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This plant is perfect for your area!
A unique weeping form and large, early-ripening fruit make the Leccino Olive Tree second to none. With this tree, you get authentic Italian taste in your own backyard or even indoors.
In fact, this Tuscan-native tree grows nearly anywhere. Unlike other olive varieties, it can fruit in two years or less and is hardy down to 20 degrees. Plus, it resists pests and diseases with ease. Though the Leccino needs a pollinator like the Arbequina to fruit, it delivers reliable, heavy harvests and deliciously fruity oil.
And you can get up to 20 pounds of olives each year. It's moderately drought tolerant too, so missed waterings are no problem.
But the best part? Each Leccino is well-maintained at the nursery before it arrives at your door, so now you can harvest your own Leccino olives, no matter where you live.
Grown and shipped with its roots intact, your Leccino is ready to thrive soon after it's delivered. Order your own Leccino Olive Tree today!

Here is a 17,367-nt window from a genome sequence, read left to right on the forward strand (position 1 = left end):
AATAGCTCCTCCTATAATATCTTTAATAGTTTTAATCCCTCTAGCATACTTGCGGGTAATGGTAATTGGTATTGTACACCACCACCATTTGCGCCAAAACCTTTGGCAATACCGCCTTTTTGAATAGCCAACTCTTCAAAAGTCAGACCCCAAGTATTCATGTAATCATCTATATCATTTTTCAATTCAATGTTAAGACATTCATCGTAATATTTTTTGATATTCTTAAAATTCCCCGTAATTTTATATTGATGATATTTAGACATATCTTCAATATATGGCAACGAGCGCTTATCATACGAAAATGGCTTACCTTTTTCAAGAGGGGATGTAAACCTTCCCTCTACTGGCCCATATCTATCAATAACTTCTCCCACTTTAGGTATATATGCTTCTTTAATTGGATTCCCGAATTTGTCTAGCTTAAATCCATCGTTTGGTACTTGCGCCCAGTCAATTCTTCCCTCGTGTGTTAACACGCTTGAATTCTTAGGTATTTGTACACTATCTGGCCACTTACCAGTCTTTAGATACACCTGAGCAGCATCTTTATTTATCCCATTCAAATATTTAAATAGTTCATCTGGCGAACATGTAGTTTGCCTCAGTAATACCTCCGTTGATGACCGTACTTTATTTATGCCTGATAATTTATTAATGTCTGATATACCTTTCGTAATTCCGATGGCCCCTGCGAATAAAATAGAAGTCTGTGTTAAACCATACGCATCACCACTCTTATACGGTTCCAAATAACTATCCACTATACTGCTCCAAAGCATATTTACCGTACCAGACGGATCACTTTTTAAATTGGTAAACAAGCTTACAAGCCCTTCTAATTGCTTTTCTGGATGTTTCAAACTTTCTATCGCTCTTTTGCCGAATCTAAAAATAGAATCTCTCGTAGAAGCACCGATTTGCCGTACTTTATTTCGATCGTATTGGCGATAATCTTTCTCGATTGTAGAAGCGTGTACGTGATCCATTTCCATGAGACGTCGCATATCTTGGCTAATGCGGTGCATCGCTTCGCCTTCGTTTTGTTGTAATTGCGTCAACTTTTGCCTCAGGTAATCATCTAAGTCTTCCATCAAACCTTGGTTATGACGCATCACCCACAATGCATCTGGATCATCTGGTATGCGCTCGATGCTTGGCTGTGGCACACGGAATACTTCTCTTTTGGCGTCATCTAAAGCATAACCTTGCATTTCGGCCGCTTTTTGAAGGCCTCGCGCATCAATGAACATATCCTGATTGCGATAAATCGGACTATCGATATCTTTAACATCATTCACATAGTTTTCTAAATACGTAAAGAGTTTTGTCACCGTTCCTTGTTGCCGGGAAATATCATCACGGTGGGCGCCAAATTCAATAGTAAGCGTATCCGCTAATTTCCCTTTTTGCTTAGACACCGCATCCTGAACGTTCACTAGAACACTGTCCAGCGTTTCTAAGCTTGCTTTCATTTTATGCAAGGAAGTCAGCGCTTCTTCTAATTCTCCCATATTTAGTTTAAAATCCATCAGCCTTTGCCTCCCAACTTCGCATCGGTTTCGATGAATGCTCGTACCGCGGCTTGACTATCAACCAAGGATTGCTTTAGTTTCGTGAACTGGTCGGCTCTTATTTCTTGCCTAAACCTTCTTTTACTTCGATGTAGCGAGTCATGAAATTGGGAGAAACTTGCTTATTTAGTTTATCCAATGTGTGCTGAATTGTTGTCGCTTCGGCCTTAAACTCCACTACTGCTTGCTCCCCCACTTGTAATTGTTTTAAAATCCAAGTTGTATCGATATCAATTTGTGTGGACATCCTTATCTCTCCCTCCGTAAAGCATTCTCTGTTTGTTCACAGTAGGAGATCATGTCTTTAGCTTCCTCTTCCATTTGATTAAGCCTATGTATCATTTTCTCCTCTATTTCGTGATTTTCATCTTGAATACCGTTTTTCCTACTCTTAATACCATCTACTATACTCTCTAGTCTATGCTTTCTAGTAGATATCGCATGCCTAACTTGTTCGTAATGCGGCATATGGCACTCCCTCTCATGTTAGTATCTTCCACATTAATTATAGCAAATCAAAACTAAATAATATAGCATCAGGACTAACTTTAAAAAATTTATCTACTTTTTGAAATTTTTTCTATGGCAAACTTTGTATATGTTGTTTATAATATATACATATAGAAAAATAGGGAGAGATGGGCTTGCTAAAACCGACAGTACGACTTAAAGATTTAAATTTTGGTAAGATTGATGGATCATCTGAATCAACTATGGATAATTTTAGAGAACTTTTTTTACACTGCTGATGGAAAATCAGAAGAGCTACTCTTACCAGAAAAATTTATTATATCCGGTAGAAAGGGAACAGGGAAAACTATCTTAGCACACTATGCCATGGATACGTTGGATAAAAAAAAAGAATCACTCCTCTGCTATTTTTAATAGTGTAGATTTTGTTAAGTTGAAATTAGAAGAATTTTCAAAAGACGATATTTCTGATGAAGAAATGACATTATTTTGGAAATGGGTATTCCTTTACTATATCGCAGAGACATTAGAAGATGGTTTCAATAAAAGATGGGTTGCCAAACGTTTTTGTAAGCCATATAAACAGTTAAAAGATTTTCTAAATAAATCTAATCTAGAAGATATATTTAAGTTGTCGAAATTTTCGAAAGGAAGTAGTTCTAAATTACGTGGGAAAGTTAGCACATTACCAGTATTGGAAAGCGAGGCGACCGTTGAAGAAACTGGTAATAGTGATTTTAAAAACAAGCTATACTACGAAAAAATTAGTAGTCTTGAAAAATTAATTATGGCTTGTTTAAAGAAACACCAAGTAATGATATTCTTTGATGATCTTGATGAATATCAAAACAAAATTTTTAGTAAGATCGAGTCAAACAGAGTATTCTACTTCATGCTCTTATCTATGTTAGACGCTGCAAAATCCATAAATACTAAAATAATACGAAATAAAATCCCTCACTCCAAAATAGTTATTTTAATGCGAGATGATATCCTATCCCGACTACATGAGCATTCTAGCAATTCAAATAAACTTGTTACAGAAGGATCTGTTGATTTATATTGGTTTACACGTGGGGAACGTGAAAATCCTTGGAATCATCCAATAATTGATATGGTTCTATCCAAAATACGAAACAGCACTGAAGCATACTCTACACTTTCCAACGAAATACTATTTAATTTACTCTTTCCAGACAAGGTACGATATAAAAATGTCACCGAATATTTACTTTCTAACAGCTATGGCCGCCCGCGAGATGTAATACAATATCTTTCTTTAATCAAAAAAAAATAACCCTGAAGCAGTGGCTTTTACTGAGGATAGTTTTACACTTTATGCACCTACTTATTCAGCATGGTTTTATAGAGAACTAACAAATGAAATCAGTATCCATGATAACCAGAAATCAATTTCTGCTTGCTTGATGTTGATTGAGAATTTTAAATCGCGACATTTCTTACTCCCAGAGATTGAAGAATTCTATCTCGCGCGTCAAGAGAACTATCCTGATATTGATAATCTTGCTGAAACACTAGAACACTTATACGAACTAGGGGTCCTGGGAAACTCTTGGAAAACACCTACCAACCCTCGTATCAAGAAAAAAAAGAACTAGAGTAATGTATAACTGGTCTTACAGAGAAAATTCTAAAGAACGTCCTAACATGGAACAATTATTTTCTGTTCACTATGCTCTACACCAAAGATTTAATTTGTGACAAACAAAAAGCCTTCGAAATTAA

Leccino Olive Trees are not self-fertile. You will need to plant another variety to achieve fruiting. Below are the most effective pollinators we have chosen for your area...
1. Planting: Plant your Leccino Olive in an area that receives 6 to 8 hours of sunlight each day and in well-drained soil. We recommend using a pollinator for the Leccino – the Arbequina is a good option for best fruiting and higher production.
Dig a hole twice as wide as the root ball. Place it inside the hole and backfill soil, tamping down as you do. Finally, water your Leccino to settle its roots.
If you're container-planting, select a pot (with drainage holes) that's twice as large as your plant's shipped container. Use organic soil, place your tree in the pot, and select a sunny spot for your Leccino.
2. Watering: Simply check your soil. When the soil is dry down to the first 2 inches, it’s time to water the tree.
3. Pruning: During the first few years, only minimal pruning is needed for your Leccino. For indoor trees, pruning regulates fruit production and shapes the tree for easier harvest and your desired size.
4. Fertilizing: Feed with a nitrogen-based blend and follow label instructions. Fertilize your Leccino until it starts bearing olives.
5. Harvesting: If you’re wanting to harvest naturally black olives for table use, pick them in November. If you want green olives, harvest in September.